Tuesday, April 13, 2010

Arnt, Nifong, and the Hunt for Evidence

When the accusations in the Duke Lacrosse Case first came out, one would have thought that the police in Durham, North Carolina, would have conducted a thorough investigation, searching for evidence of this alleged crime. However, as we found out, the police clearly conducted NO real investigation, deciding instead to stay away from any kind of investigation that might discredit Crystal Mangum's story.

At first, the lack of a serious investigation puzzled people until it became obvious that the police and Michael Nifong were not interested actually in doing an investigation, but rather looking for something -- anything -- that might aid their charges, and pointedly ignoring anything that might prove to be exculpatory. As the case dragged on, so did the realization that the Durham police were not interested in solving any alleged crimes, but interested only in framing people.

In doing my research of the Tonya Craft investigation, I asked someone close to the case if the police had searched Ms. Craft's house or her computer -- especially her computer. When actual child molesters are investigated, police invariably check their computers to see if they have downloaded child pornography, or if there are other clues that will demonstrate that the person under investigation has a warped sense of sexuality.

Thus, because such examinations of alleged child molesters are standard, I figured that the Catoosa County Sheriff's Department had done that. Instead, I found out that not only had the police not examined her computers or cell phones, or anything else that could download pictures, but they had not even searched her house. I must admit to being stunned when I heard that.

Why am I so surprised? It would seem to me that if I were investigating real-live child sexual abuse, I would want evidence, not just allegations. Instead, prosecutor Chris Arnt is depending upon allegations and accusations. (He also figures that his ace-in-the-hole is Judge Brian House, who is serving as a member of the prosecution's tag team.)

From what I understand, Arnt previously had investigated alleged child molestation in another county, and police literally ripped sheet rock out of the suspect's home in search (unsuccessfully) for anything that would indicate the suspect was a sexual pervert. Most likely, Arnt was not willing to risk going through Ms. Craft's house and finding nothing. Better to allege things than actually to have to prove them.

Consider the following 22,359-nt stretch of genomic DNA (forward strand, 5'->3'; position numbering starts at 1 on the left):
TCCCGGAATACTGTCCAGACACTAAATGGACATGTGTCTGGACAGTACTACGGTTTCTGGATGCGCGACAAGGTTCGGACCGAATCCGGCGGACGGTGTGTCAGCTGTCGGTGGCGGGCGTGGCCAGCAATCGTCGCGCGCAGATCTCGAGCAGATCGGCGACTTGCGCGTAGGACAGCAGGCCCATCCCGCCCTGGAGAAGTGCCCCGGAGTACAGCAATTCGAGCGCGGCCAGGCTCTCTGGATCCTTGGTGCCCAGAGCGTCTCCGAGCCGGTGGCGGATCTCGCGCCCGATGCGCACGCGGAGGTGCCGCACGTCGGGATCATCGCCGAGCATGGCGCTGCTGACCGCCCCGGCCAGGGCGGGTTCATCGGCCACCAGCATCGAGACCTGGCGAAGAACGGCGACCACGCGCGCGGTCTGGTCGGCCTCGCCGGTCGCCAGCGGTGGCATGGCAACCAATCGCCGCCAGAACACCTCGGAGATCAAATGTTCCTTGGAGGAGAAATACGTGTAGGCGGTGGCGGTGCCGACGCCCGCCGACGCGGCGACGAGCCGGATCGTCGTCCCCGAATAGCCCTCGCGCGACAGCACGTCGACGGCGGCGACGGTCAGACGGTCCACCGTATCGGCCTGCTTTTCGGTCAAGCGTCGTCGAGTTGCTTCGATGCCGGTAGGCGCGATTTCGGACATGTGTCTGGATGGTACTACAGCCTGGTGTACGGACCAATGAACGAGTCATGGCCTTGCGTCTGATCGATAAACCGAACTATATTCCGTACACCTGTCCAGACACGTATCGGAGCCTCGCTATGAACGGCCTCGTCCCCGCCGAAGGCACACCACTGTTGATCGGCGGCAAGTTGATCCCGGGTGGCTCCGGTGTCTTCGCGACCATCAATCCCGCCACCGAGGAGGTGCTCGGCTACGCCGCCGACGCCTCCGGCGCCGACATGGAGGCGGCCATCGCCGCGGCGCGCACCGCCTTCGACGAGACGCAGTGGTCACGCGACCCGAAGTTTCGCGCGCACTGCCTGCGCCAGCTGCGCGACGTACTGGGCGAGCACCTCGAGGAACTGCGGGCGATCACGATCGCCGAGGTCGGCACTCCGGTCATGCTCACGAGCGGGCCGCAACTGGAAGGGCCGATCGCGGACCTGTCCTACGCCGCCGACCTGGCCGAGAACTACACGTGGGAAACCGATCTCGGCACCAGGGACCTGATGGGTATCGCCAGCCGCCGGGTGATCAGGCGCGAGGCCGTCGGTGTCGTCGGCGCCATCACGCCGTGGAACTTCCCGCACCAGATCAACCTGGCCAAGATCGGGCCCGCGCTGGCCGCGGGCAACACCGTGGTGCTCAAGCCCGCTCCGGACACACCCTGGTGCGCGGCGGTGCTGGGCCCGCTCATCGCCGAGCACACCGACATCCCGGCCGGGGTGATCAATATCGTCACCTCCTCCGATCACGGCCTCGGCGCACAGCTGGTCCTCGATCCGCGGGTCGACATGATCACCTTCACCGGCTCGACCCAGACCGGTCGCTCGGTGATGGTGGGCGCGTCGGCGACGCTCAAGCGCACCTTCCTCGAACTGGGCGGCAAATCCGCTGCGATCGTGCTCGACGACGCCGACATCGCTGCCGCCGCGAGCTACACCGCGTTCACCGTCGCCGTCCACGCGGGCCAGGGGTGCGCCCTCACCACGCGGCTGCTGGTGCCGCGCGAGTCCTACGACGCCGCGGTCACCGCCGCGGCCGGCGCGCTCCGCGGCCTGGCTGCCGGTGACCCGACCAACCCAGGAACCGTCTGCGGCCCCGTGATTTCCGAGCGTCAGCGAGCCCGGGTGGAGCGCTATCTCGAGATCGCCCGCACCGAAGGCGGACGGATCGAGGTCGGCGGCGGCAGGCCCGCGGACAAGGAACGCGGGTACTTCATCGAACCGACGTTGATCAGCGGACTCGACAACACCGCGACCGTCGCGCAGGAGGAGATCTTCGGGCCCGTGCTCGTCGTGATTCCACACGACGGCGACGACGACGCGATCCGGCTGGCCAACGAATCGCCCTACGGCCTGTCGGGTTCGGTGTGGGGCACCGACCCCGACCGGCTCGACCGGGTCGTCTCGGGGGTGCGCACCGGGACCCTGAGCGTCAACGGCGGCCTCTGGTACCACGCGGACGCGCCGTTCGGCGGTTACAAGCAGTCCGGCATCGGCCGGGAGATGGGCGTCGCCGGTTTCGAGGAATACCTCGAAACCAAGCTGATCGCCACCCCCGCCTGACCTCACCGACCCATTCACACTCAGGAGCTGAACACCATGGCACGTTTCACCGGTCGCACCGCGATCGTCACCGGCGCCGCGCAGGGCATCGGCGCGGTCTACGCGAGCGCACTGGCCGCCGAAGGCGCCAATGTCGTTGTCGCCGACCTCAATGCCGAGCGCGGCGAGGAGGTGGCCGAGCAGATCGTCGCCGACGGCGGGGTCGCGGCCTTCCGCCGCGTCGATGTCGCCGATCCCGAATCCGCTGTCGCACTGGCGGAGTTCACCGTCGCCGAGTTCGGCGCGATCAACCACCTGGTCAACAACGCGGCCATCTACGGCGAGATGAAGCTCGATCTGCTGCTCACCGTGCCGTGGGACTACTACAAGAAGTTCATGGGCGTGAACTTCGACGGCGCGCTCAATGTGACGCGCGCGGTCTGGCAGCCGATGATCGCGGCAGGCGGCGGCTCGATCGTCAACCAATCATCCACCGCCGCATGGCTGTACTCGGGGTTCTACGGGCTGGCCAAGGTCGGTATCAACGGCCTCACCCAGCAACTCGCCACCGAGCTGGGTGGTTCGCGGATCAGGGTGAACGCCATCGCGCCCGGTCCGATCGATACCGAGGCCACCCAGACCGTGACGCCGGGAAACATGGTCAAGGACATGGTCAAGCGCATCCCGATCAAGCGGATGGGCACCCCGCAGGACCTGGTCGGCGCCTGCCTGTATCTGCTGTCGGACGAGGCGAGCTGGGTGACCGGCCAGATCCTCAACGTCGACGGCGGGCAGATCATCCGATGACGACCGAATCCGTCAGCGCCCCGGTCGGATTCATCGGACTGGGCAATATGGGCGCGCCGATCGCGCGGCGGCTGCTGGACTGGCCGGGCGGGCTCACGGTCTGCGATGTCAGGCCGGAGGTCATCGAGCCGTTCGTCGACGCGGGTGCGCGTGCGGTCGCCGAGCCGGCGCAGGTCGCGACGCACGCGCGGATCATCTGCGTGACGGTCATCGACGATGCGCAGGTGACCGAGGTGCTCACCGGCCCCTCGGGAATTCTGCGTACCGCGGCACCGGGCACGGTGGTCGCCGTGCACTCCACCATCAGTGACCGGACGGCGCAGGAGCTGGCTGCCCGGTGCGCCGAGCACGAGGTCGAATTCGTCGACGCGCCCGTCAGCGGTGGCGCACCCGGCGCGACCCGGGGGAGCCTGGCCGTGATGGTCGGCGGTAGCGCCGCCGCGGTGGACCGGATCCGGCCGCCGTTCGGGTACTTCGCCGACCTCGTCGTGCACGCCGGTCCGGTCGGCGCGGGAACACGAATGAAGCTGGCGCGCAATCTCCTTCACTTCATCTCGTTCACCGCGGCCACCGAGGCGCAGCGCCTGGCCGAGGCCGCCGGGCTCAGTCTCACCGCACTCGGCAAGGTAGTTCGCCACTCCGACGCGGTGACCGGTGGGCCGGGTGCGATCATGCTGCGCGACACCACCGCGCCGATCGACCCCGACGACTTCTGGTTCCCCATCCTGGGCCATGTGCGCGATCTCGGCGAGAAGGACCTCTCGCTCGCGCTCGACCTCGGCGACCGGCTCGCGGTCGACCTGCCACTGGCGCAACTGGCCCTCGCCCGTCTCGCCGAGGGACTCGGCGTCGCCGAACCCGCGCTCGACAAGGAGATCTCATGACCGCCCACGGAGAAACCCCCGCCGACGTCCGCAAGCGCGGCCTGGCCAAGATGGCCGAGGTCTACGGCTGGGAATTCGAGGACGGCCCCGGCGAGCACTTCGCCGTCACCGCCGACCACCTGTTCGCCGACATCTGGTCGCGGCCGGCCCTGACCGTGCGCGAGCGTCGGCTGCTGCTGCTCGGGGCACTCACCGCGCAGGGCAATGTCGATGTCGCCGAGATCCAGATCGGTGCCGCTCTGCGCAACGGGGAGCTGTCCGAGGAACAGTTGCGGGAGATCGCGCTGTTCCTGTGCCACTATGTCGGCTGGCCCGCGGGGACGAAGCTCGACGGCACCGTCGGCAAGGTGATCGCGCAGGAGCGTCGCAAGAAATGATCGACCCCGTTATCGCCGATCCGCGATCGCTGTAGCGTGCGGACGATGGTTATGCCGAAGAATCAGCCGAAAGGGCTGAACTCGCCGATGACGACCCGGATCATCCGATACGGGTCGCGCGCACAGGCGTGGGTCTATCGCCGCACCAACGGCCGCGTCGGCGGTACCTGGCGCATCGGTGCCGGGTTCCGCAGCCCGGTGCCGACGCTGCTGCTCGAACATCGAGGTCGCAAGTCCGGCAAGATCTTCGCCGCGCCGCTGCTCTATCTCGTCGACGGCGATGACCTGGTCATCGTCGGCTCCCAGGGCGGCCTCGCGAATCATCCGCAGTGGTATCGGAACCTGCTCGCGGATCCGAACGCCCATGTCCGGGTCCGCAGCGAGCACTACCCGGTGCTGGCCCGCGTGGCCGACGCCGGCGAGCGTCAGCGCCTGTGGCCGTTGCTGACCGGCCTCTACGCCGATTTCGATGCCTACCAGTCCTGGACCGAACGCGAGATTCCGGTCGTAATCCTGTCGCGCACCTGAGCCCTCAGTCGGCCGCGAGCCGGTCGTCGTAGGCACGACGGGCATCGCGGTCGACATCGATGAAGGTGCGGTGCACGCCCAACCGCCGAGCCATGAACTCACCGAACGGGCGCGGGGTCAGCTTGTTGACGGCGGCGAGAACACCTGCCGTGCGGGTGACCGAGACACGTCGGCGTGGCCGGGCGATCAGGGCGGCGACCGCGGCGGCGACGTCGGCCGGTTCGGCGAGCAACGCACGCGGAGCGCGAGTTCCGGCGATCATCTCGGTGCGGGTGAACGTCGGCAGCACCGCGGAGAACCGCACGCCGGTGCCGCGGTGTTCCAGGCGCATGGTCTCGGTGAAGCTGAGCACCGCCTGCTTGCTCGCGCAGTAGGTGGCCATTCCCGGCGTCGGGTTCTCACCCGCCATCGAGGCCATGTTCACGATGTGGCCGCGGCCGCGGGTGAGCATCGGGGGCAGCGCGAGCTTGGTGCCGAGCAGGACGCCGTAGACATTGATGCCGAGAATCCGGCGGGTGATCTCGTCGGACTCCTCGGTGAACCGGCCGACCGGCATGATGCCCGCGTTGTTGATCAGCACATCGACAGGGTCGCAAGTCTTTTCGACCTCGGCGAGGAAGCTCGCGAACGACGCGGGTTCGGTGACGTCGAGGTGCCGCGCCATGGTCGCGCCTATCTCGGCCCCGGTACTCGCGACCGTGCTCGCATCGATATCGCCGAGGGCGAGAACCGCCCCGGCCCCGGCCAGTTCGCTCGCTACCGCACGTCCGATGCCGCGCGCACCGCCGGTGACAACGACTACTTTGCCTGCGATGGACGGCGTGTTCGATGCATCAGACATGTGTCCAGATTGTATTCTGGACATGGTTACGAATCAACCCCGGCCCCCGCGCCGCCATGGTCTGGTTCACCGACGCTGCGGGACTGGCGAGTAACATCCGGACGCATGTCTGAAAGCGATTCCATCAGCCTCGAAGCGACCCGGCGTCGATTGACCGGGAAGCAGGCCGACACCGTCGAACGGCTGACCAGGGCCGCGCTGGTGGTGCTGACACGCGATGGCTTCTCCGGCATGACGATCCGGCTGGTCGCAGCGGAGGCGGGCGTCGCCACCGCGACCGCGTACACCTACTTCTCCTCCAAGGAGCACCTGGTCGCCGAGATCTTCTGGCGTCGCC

Prosecutors are known for cute tricks like this. In the Wenatchee case 15 years ago, the prosecutors put a minister and his wife on trial, accusing them of having orgies with little children during the church services. (Yeah, THAT took some imagination, but prosecutors like to get kinky, sometimes.) Investigators thoroughly searched the church and the surrounding area, trying to find at least one drop of semen or other body fluids, but found nothing.

And, as one would expect from a modern American prosecutor, the prosecution claimed that THE LACK OF EVIDENCE WAS PROOF OF THE CRIME. Like Michael Nifong would do more than a decade later, claiming that the lack of DNA on Crystal Mangum from Duke lacrosse players was proof they had raped her, we have prosecutors claiming that because there is no evidence left by the accused, then they must be guilty.

I can guarantee you that in the Tonya Craft case, we are going to see some of this. The children who are going to testify that nothing happened will be "proof," according to Arnt, that "something happened." You see, according to the kinds of "therapists" that have pushed these false charges, if a child says that there was sexual abuse, well, that is proof. However, if a child denies there has been abuse, then that also is "proof" that it happened.

If this sounds like something from Wonderland, you are correct. If you think this is a disgrace and an outrage against justice, then you also are correct.

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